Yoga with Mahan Rishi and Mirabai Ceiba

The thing about Sat Nam Fest is it brings so many of the “rock stars” of Kundalini Yoga together. They’re everywhere: Snatam Kaur sitting a couple mats away at a concert; Gurmukh getting a bowl of gazpacho; Markus Sieber (of Mirabai Ceiba) saying hello to an old friend. I admit to being excited about seeing these folks up close. But that was just a side dish. The main course, the sustenance of Sat Nam Fest, was being immersed in the live music and powerful yoga. My friend, fellow blogger, and bunk mate at the festival, Kathryn Livingston, has already shared the experience of Days 1 and 2, so I’d like to focus on my highlights from Day 3, Saturday.

I’ll begin with the morning concert by Jai-Jagdeesh. For me, it was beautiful, uplifting, and … happiness-inducing. Among her songs, my favorites were her cover of Leonard Cohen’s “Hallelujah,” and “On this day,” the birthday song in the Kundalini Yoga tradition. Jai-Jagdeesh sang it to her brother, after sharing with great emotion how grateful she is for her sibling. What’s crazy is that she doesn’t only sing, she also dances. Having studied classical Indian dance, she surprised everyone with a thrilling performance that involved very fast and precise, head, neck, eye, and hand movements.

I’m sorry to say that I really felt there was nowhere to go but down after Jai-Jagdeesh’s concert. What could equal that? Enter Gurmukh and Snatam. Together. Gurmukh challenged us with a kriya that had some nearly impossible moments. If you were there, I know you remember (and are still feeling) the 15 minutes of downward dog pushups. Ouch! But no one can keep you going like Gurmukh. “You don’t have to develop courage;” she told us as we struggled through an asana, “you have to call on it.” And Snatam, with that singular voice, held us up too. Incredible!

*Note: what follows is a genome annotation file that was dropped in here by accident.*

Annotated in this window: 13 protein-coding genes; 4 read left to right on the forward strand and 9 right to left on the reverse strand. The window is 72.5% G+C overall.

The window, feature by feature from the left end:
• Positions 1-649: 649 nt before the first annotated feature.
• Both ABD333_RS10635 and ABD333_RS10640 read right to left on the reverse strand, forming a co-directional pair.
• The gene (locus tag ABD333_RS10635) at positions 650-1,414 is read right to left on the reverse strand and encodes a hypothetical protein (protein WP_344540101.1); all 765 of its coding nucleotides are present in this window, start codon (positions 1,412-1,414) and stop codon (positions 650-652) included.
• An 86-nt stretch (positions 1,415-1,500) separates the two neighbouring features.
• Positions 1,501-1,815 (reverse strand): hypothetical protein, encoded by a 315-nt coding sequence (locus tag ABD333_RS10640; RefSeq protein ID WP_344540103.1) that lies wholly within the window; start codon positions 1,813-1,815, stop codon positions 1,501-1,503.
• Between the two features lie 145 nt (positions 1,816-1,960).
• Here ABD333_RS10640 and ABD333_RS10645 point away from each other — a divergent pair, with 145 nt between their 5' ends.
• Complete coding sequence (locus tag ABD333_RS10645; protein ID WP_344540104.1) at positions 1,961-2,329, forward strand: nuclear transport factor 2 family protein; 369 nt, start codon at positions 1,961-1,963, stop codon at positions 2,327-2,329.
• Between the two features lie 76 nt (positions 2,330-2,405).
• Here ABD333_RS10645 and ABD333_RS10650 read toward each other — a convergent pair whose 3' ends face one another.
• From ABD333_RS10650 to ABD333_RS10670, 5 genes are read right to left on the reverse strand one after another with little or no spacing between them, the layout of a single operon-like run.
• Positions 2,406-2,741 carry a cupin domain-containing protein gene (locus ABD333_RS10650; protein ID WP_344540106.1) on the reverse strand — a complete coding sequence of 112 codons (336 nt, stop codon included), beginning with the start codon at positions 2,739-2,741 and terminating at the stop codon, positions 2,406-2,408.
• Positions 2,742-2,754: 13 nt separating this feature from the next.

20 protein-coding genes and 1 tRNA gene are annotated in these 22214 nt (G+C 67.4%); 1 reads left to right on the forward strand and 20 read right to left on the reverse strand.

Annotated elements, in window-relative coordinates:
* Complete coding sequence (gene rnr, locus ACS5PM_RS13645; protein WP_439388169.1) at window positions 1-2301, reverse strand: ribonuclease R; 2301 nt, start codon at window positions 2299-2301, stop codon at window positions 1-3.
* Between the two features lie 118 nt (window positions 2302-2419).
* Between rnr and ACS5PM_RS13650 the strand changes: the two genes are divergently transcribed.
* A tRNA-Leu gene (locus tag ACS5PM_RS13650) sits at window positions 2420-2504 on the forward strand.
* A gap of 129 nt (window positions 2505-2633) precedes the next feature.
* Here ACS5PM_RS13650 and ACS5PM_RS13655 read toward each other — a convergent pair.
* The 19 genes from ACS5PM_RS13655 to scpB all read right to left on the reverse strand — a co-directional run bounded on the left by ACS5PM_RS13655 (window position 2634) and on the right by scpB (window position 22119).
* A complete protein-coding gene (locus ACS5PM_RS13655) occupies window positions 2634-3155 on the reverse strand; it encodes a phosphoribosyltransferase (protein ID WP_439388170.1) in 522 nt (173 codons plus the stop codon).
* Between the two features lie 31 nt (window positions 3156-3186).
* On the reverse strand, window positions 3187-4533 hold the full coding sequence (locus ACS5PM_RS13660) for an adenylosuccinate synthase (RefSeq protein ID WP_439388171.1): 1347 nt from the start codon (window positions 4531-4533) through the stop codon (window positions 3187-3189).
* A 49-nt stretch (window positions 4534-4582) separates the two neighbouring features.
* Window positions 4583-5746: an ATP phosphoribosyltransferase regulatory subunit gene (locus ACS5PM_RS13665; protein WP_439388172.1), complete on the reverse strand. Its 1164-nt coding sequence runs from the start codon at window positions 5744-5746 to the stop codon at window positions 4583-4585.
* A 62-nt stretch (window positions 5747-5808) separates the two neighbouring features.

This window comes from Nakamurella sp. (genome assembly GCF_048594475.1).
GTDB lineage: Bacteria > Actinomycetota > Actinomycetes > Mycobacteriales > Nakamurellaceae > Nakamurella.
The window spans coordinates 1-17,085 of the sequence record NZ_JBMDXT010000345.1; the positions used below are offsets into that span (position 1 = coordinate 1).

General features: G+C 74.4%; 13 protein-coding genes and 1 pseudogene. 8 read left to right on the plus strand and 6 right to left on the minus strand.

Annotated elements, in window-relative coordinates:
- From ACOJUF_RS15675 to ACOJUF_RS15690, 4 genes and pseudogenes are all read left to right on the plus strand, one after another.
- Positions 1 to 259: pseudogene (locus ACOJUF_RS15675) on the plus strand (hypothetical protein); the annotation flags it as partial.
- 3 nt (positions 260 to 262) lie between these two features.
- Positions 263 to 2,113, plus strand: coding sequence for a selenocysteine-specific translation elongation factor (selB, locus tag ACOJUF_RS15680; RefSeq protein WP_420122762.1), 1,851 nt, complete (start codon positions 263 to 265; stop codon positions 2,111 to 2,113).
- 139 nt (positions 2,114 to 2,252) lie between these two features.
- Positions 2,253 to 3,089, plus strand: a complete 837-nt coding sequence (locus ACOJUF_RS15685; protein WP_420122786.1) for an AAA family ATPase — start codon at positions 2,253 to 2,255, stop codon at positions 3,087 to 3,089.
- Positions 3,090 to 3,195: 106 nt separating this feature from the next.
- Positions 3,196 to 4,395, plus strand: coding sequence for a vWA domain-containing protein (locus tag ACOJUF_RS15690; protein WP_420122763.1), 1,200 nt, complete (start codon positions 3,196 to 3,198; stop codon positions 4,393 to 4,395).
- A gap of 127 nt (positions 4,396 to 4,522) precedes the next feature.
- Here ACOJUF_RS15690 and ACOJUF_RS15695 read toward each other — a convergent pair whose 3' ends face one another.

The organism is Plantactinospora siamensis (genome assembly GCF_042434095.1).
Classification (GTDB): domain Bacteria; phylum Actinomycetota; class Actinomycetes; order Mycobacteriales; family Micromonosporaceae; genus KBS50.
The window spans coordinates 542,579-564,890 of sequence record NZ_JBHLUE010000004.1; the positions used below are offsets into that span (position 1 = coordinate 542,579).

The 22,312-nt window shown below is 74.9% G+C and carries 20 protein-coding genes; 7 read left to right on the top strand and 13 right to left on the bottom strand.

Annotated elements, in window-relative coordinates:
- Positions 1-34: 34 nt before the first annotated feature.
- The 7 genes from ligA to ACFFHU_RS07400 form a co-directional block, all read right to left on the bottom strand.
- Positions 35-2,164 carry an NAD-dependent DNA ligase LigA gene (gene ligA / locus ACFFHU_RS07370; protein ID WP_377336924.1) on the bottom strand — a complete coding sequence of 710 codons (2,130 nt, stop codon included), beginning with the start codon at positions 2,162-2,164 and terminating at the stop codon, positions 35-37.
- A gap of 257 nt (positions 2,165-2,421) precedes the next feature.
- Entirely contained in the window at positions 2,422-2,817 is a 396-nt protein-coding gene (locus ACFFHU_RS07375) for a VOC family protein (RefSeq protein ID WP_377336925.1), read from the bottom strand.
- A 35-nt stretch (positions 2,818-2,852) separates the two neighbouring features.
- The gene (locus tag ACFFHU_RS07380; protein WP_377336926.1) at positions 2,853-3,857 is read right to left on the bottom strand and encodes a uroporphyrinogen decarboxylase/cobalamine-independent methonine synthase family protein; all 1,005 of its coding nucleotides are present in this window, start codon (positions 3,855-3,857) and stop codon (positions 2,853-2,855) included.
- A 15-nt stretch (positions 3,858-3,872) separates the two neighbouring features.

Downward Dog pushups in Gurmukh's class - keep up!

What could match that? How about Mahan Rishi accompanied by the amazing Mirabai Ceiba? There was so much wisdom and inspiration in this class — too much to recount here. But one thing Mahan Rishi said that really stuck with me was: “Don’t be kidnapped from the present moment by inner voices.” And how much easier it was to stay in the present moment with the astonishingly gorgeous sound of Mirabai Ceiba filling the room!

The evening ended with the event I’d been anticipating the most: a Snatam Kaur concert. I’ve listened to her music for over a decade but had never heard her live. Her music was as lovely as I expected it would be, but her concert was defined not by her sound or her voice. For me, it was defined by a hilarious story she told about her band’s van catching on fire. She was laughing so hard she was crying and the rest of the evening was peppered with her giggles. For the last song, she brought her former guitar player GuruGanesha on stage, and he told a great story about a grizzled Canadian cowboy who came up to him after one of Snatam’s concerts and said, “She broke me.” The cowboy explained how his wife had brought him to many kirtan concerts before, but he’d managed to stay strong until Snatam. She got him to sing. Snatam broke me too, and the cumulative experience of all the amazing moments at Sat Nam Fest broke me in the best possible way.

Snatam Kaur with Nirinjan, Todd, and Matthew

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